Comment author:Benquo
22 November 2007 03:26:34PM
0 points
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Benoit Essiambre,

You say:

"1) '2' leads to confusion as to whether we are representing a real or a natural number. That is, whether we are counting discrete items or we are representing a value on a continuum."

If I recall correctly, this "confusion" is what allowed modern, atomic chemistry. Chemical substances -- measured as continuous quantities -- seem to combine in simple natural-number ratios. This was the primary evidence for the existence of atoms.

What is the practical negative consequence of the confusion you're trying to avoid?

You also say:

"2) If it is clear that we are representing numbers on a continuum, I could see the number of significant digits used as an indication of the amount of uncertainty in the value. For any real problem there is _always_ uncertainty caused by A) the measuring instrument and B) the representation system itself such as the computable numbers which are limited by a finite amount of digits (although we get to choose the uncertainty here as we choose the number of digits). This is one of the reason the infinite limits don't seem useful to me. They don't correspond to reality. The implicit limits seems to lead to sloppiness in dealing with uncertainty in number representation."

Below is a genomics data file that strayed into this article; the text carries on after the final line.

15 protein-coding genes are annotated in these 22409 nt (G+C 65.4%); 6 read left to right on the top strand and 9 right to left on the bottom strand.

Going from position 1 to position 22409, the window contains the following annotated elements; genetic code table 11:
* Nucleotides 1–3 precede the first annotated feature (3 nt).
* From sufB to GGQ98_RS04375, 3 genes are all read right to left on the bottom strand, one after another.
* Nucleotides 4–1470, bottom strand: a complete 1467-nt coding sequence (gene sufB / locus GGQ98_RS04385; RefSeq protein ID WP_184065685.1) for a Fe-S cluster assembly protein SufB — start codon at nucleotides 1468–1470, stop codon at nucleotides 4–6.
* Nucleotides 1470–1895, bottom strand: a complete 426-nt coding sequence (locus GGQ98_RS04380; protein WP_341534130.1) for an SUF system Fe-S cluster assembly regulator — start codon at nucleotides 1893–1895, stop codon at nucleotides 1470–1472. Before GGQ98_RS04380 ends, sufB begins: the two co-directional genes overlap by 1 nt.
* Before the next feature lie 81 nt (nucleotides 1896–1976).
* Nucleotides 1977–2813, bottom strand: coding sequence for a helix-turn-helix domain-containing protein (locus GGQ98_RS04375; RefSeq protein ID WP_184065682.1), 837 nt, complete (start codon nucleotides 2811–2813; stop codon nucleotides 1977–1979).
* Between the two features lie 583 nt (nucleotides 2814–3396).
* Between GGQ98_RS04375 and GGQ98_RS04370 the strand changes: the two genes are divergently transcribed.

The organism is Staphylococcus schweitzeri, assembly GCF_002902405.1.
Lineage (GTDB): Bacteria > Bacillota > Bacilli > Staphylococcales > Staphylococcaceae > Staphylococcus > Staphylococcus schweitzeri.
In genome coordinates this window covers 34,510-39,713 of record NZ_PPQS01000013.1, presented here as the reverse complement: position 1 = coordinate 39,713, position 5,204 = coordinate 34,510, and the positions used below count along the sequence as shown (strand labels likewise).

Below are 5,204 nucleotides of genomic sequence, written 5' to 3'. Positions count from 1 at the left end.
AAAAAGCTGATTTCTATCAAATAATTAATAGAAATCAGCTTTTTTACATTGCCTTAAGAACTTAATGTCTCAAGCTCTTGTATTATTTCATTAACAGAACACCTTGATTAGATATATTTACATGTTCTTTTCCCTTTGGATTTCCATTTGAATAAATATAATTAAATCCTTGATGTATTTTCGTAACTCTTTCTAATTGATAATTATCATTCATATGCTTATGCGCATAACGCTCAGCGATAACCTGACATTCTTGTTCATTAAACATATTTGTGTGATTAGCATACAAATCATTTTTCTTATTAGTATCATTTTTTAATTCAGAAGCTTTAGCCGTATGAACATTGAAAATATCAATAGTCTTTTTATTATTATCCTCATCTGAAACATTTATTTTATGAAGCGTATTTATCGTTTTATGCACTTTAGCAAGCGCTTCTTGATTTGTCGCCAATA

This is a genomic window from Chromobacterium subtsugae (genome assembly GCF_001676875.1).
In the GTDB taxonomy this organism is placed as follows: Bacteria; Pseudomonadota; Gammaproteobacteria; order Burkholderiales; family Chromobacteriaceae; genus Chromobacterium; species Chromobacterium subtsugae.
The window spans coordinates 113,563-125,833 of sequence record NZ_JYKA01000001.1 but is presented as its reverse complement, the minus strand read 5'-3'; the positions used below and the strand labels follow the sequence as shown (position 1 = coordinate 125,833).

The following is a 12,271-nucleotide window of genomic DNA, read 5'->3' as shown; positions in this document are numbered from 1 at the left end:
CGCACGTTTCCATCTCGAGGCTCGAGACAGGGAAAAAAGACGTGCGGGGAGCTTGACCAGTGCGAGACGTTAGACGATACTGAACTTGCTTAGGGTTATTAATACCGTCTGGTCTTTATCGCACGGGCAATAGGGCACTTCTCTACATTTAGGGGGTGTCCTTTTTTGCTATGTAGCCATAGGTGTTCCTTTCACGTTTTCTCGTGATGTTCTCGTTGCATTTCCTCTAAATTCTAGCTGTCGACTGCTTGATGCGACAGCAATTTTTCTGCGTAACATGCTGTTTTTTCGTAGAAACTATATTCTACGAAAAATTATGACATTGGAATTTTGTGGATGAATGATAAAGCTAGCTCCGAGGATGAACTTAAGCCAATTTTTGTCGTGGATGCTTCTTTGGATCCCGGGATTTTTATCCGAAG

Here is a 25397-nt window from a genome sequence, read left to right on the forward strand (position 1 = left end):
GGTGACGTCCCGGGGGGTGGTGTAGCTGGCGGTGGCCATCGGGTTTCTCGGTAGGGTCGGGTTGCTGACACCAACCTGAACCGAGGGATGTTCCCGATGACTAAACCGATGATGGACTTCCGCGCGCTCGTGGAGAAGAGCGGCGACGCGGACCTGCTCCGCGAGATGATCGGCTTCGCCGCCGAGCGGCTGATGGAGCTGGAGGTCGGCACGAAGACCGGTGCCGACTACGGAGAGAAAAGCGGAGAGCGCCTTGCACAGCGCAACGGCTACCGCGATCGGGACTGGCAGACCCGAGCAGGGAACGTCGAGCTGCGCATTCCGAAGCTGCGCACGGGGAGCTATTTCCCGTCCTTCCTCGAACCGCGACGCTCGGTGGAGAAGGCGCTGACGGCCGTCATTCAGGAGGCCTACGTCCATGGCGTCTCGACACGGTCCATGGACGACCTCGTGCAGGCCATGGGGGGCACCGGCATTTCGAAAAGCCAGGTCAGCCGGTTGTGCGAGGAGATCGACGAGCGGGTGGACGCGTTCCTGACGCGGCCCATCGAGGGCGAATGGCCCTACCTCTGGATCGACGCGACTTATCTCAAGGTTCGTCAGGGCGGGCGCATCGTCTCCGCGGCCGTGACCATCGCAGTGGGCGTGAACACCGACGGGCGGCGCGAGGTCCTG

But wouldn't good sig-fig practice round 1.999... up to something like 2.00 anyway?

## Comments (117)

OldBenoit Essiambre,

You say:

"1) '2' leads to confusion as to whether we are representing a real or a natural number. That is, whether we are counting discrete items or we are representing a value on a continuum."

If I recall correctly, this "confusion" is what allowed modern, atomic chemistry. Chemical substances -- measured as continuous quantities -- seem to combine in simple natural-number ratios. This was the primary evidence for the existence of atoms.

What is the practical negative consequence of the confusion you're trying to avoid?

You also say:

"2) If it is clear that we are representing numbers on a continuum, I could see the number of significant digits used as an indication of the amount of uncertainty in the value. For any real problem there is _always_ uncertainty caused by A) the measuring instrument and B) the representation system itself such as the computable numbers which are limited by a finite amount of digits (although we get to choose the uncertainty here as we choose the number of digits). This is one of the reason the infinite limits don't seem useful to me. They don't correspond to reality. The implicit limits seems to lead to sloppiness in dealing with uncertainty in number representation."

But wouldn't good sig-fig practice round 1.999... up to something like 2.00 anyway?